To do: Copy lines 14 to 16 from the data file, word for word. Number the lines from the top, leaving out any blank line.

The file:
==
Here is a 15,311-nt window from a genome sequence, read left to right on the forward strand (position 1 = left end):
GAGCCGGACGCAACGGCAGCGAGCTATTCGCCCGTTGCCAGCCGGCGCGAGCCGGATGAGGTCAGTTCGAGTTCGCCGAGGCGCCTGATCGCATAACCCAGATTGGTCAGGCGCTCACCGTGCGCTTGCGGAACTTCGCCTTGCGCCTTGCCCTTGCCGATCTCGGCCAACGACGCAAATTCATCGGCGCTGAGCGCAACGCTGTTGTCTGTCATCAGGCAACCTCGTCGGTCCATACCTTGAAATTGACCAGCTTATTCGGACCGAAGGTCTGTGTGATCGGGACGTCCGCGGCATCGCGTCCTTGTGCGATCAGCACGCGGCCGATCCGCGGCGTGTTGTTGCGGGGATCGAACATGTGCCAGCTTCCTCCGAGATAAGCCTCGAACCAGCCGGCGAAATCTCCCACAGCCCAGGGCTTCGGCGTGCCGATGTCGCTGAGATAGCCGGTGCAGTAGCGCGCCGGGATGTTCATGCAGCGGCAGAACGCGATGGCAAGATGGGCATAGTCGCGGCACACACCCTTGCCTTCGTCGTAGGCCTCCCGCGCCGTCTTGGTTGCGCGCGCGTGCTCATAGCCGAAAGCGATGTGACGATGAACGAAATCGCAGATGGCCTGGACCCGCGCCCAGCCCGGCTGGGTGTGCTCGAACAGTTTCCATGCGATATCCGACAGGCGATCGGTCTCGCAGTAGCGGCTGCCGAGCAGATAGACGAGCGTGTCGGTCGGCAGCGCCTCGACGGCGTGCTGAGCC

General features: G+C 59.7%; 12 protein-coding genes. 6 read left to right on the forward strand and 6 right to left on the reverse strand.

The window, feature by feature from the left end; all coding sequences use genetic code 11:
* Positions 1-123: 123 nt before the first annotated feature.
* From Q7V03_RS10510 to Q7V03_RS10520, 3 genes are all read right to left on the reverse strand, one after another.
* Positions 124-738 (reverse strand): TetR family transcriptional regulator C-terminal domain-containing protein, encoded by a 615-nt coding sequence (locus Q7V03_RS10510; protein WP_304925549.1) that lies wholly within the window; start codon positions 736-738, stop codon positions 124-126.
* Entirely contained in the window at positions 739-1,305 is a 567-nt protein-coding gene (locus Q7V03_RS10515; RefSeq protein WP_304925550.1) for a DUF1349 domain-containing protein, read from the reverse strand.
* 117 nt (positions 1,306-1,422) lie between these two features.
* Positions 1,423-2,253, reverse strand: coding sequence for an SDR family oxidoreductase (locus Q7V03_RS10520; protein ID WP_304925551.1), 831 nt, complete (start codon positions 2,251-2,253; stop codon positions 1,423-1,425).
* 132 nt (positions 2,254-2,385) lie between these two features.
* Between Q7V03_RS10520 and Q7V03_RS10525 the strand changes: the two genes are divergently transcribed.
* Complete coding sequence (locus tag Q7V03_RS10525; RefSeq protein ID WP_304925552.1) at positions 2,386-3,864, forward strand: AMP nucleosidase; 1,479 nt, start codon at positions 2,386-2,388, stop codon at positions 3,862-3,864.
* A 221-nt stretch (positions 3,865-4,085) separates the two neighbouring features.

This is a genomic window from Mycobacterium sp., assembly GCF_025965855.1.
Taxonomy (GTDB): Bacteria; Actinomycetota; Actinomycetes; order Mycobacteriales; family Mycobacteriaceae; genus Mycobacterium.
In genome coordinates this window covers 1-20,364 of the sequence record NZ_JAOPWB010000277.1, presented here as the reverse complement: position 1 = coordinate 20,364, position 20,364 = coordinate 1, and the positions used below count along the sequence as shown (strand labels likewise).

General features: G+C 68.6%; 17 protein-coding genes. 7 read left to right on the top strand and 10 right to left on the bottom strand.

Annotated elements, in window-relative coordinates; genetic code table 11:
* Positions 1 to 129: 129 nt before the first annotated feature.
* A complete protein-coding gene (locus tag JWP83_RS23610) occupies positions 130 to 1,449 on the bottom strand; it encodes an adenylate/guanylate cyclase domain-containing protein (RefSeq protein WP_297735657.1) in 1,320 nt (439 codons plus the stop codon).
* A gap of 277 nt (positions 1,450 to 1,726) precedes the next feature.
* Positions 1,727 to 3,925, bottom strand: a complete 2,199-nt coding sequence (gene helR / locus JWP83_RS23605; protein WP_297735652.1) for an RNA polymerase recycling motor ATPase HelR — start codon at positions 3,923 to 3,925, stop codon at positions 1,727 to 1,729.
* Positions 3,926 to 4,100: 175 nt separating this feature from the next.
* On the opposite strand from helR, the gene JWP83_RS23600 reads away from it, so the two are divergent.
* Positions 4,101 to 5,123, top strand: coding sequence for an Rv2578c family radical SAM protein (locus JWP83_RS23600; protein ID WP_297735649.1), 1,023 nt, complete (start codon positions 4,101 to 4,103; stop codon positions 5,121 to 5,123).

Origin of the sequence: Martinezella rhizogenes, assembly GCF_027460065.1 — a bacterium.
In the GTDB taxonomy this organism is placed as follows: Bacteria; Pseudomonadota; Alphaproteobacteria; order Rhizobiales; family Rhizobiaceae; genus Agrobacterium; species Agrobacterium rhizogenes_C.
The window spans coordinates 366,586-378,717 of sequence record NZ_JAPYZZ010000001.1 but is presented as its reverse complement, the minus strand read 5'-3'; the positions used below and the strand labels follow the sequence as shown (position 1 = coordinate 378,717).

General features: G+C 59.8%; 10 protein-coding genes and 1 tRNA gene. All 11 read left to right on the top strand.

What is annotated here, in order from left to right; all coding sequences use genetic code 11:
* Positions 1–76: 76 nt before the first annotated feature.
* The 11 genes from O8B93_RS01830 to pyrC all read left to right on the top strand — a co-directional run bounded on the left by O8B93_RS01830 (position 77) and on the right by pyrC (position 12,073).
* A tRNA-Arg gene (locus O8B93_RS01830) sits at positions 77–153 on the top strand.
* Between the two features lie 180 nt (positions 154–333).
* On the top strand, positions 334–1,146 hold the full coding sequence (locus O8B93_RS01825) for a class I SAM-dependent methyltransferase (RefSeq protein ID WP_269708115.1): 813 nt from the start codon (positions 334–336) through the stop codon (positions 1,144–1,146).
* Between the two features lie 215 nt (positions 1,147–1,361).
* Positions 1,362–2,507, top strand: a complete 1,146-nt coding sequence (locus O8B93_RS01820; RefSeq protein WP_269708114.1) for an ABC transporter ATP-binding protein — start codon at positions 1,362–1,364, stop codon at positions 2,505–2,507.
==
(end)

* A 221-nt stretch (positions 3,865-4,085) separates the two neighbouring features.

This is a genomic window from Mycobacterium sp., assembly GCF_025965855.1.
Taxonomy (GTDB): Bacteria; Actinomycetota; Actinomycetes; order Mycobacteriales; family Mycobacteriaceae; genus Mycobacterium.